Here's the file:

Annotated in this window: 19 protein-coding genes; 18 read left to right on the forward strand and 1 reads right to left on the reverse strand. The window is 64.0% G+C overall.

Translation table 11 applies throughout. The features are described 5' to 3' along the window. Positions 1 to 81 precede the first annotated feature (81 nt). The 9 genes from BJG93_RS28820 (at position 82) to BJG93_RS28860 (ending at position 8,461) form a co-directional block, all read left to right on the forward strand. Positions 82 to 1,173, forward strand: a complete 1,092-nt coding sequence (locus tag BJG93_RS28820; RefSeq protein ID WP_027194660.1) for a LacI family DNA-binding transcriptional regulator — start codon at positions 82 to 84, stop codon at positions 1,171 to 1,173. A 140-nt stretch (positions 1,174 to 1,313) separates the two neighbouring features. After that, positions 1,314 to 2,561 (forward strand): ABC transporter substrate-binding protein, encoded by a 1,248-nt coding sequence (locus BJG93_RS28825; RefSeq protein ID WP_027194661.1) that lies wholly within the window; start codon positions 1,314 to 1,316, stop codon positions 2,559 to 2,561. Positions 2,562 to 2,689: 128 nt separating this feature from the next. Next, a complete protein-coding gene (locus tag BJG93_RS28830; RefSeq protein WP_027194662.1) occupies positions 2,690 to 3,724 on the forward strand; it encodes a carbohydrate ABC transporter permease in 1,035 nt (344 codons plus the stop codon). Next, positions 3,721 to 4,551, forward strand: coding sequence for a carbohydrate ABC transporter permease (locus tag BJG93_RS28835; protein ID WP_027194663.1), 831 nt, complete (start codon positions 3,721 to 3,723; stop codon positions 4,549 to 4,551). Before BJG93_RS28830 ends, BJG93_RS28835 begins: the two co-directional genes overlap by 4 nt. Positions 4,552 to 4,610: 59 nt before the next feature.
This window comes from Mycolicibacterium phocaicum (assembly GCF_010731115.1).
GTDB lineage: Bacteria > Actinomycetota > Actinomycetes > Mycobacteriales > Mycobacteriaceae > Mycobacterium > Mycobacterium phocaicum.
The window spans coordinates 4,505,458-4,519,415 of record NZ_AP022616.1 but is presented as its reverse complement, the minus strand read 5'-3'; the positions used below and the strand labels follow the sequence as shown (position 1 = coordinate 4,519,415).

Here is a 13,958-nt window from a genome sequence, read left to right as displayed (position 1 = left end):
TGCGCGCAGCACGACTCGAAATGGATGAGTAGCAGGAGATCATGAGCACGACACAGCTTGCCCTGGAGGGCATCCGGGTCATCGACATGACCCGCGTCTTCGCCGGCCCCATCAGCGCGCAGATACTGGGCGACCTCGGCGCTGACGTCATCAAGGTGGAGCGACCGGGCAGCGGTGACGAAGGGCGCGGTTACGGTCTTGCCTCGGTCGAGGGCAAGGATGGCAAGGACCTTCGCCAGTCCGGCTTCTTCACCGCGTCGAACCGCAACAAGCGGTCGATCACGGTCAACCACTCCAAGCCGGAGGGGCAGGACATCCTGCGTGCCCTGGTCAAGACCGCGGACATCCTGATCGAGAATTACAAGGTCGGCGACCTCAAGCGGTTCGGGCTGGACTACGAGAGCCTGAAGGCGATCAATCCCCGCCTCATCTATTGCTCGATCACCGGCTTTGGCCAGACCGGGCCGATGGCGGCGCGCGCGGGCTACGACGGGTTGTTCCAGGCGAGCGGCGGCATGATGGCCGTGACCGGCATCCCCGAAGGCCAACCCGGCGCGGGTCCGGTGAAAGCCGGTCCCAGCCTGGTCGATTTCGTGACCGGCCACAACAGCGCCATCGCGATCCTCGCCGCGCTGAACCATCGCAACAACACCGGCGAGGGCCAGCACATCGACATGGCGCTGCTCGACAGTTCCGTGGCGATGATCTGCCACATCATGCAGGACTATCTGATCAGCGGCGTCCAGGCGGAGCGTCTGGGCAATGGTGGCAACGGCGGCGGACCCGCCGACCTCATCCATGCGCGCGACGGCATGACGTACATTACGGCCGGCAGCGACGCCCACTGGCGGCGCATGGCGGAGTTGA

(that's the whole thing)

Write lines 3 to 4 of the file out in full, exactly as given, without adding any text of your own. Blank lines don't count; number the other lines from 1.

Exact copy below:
This window comes from Mycolicibacterium phocaicum (assembly GCF_010731115.1).
GTDB lineage: Bacteria > Actinomycetota > Actinomycetes > Mycobacteriales > Mycobacteriaceae > Mycobacterium > Mycobacterium phocaicum.